|Publication number||US5937926 A|
|Application number||US 08/929,298|
|Publication date||17 Aug 1999|
|Filing date||11 Sep 1997|
|Priority date||12 May 1994|
|Also published as||DE69503697D1, DE69503697T2, DE69515913D1, DE69515913T2, EP0681931A1, EP0681931B1, EP0812710A2, EP0812710A3, EP0812710B1|
|Publication number||08929298, 929298, US 5937926 A, US 5937926A, US-A-5937926, US5937926 A, US5937926A|
|Inventors||Brian David Willamd Powell|
|Original Assignee||Sumitomo Rubber Industries Limited|
|Export Citation||BiBTeX, EndNote, RefMan|
|Patent Citations (23), Non-Patent Citations (6), Referenced by (44), Classifications (14), Legal Events (3)|
|External Links: USPTO, USPTO Assignment, Espacenet|
this application is a continuation of application Ser. No. 08/439,981 filed on May 12, 1995, now abandoned.
This invention relates to tire treads and in particular to tire treads which are electrically conducting including those reinforced by silica.
The build-up of static electric charge in moving vehicles can have a potentially adverse effect on electronic circuitry and radio reception, as well as being a safety hazard should spark discharge occur during re-fuelling. Personal discomfort also occurs if charge is earthed through a driver or passenger.
Charge is normally conducted to earth through the tires, which requires that the tires themselves have an acceptable level of conductivity--commonly described as anti-static. Such levels of conductivity are normally guaranteed by the use of tire compounds containing significant proportions of carbon black as reinforcing filler. Carbon black reduces the resistivity of the intrinsically non-conductive rubber and so provides a leakage path for the static charge from the vehicle to earth.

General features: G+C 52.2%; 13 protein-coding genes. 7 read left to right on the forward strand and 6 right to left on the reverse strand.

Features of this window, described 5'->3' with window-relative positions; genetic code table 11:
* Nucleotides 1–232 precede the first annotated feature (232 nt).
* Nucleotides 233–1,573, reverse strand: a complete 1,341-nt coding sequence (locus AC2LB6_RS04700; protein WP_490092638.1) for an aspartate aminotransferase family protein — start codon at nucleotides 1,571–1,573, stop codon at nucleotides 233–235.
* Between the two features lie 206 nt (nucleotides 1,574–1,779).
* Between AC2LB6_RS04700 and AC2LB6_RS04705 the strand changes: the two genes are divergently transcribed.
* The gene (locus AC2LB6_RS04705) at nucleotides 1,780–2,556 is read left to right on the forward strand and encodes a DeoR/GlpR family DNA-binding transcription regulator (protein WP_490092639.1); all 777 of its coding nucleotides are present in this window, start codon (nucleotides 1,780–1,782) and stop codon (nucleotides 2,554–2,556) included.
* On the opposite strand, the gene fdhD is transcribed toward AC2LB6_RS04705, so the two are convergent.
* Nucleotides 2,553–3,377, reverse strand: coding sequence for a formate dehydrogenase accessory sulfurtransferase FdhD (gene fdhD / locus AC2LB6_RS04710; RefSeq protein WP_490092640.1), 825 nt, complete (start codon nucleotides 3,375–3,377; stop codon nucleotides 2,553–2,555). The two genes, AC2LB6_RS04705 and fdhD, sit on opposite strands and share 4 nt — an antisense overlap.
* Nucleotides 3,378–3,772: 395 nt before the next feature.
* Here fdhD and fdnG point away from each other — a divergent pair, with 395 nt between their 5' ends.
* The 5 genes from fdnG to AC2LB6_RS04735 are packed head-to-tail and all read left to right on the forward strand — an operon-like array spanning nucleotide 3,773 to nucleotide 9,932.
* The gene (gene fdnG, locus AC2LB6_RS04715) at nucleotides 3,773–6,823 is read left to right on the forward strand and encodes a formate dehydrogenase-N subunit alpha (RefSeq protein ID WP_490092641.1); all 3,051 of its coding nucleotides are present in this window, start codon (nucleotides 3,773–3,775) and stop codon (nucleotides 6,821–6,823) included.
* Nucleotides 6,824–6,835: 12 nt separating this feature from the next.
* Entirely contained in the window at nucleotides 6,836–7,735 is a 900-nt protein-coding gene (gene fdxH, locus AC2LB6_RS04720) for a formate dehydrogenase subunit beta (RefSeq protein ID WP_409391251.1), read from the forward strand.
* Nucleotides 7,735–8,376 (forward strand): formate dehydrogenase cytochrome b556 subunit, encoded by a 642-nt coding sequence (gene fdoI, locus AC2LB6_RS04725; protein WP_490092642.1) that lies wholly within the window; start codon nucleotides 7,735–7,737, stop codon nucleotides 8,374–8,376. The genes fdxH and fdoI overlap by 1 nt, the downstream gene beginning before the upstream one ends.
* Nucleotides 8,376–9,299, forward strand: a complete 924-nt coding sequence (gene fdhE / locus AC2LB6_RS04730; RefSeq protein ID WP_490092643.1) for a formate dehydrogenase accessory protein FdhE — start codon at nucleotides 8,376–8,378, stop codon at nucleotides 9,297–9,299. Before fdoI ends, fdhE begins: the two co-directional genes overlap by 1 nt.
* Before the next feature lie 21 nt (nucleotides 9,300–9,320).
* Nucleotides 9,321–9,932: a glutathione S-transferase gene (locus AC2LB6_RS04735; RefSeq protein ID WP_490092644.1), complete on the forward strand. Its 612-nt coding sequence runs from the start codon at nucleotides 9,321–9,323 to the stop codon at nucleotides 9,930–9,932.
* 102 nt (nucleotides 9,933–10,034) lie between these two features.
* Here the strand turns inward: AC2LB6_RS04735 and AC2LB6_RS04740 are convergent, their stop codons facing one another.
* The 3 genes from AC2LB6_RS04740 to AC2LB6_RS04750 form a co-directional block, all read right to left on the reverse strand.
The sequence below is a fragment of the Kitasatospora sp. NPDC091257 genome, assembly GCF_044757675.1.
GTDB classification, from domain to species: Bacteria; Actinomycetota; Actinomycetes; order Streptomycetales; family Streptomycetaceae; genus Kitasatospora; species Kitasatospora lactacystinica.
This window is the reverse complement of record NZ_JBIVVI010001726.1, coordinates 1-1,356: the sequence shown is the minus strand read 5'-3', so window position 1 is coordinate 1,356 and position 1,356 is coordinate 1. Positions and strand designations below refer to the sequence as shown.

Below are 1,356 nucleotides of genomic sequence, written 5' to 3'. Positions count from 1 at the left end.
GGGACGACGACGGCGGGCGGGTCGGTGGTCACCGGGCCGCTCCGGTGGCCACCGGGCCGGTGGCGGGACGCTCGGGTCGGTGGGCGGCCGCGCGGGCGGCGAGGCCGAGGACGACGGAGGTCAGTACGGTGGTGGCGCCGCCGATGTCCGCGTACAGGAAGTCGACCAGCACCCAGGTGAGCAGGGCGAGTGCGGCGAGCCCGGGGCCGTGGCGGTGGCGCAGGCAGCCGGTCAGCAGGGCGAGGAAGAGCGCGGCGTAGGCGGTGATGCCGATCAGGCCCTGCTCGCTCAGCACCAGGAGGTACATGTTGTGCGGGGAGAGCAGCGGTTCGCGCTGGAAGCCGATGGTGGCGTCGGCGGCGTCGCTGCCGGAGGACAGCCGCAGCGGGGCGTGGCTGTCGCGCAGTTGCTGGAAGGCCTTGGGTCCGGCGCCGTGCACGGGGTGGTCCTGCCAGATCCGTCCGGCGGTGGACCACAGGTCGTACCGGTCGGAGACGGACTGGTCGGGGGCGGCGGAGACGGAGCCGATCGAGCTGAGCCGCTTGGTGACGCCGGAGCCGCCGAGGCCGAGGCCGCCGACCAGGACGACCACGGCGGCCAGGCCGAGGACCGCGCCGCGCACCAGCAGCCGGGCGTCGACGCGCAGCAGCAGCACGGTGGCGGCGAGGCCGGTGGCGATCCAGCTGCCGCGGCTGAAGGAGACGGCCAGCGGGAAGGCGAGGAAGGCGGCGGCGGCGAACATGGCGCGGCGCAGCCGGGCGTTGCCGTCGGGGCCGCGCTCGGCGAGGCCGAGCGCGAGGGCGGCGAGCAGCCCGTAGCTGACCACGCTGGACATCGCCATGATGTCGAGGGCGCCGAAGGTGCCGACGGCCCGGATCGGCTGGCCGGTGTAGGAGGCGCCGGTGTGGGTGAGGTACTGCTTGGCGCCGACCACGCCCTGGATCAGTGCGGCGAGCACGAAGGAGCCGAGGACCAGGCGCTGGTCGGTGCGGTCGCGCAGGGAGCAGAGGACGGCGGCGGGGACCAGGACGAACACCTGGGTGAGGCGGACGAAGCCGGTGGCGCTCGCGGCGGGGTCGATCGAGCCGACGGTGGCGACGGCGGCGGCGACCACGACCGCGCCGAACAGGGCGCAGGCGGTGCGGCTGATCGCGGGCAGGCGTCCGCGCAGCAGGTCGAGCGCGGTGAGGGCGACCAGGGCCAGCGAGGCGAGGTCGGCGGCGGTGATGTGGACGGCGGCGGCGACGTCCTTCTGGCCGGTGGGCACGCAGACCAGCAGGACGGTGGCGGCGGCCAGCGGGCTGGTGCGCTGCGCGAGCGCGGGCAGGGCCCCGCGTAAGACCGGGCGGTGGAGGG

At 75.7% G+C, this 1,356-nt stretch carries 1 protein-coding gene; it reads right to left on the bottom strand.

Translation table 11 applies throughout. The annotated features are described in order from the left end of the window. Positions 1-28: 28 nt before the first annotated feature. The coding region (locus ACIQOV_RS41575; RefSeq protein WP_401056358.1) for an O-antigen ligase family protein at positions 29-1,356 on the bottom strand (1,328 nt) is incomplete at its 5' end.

Anti-static rubber compounds generally require a volume resistivity below 108 ohm-cm, which is usually achievable with approx 50 phr or more carbon black in the compound. Such loadings are typical of carbon black-reinforced tires, which are accordingly anti-static.
If non-black fillers (e.g. silica) are used, or if the carbon black loading is significantly less than 50 phr, anti-static properties are often not achieved. For example, with silica filler in place of carbon black, the volume resistivity is typically 1013 ohm-cm. Should such a compound be used in the tread of a tire, for example, to achieve a lower rolling resistance, the vehicle will effectively be insulated from the road and static charge will not be able to leak to earth.
It is known that electrical conductivity may be improved by the addition of polar ingredients but the effect is generally of insufficient magnitude. Likewise special grades of superconductive carbon blacks may be added but these need to be present in moderately high loadings, e.g. 10-30 phr, to be significantly effective, and since their other properties are not suited to tire applications, road performance may deteriorate.
According to one aspect of the present invention a tire tread comprises an elongated tread strip of tire tread compound of high resistivity having a transverse width (TR) and, within the transverse width (TR) a longitudinally extending conducting strip of low resistivity tire compound with a volume resistivity less than 108 ohm-cm, the said conducting strip extending from the top to the bottom surface of the tread strip.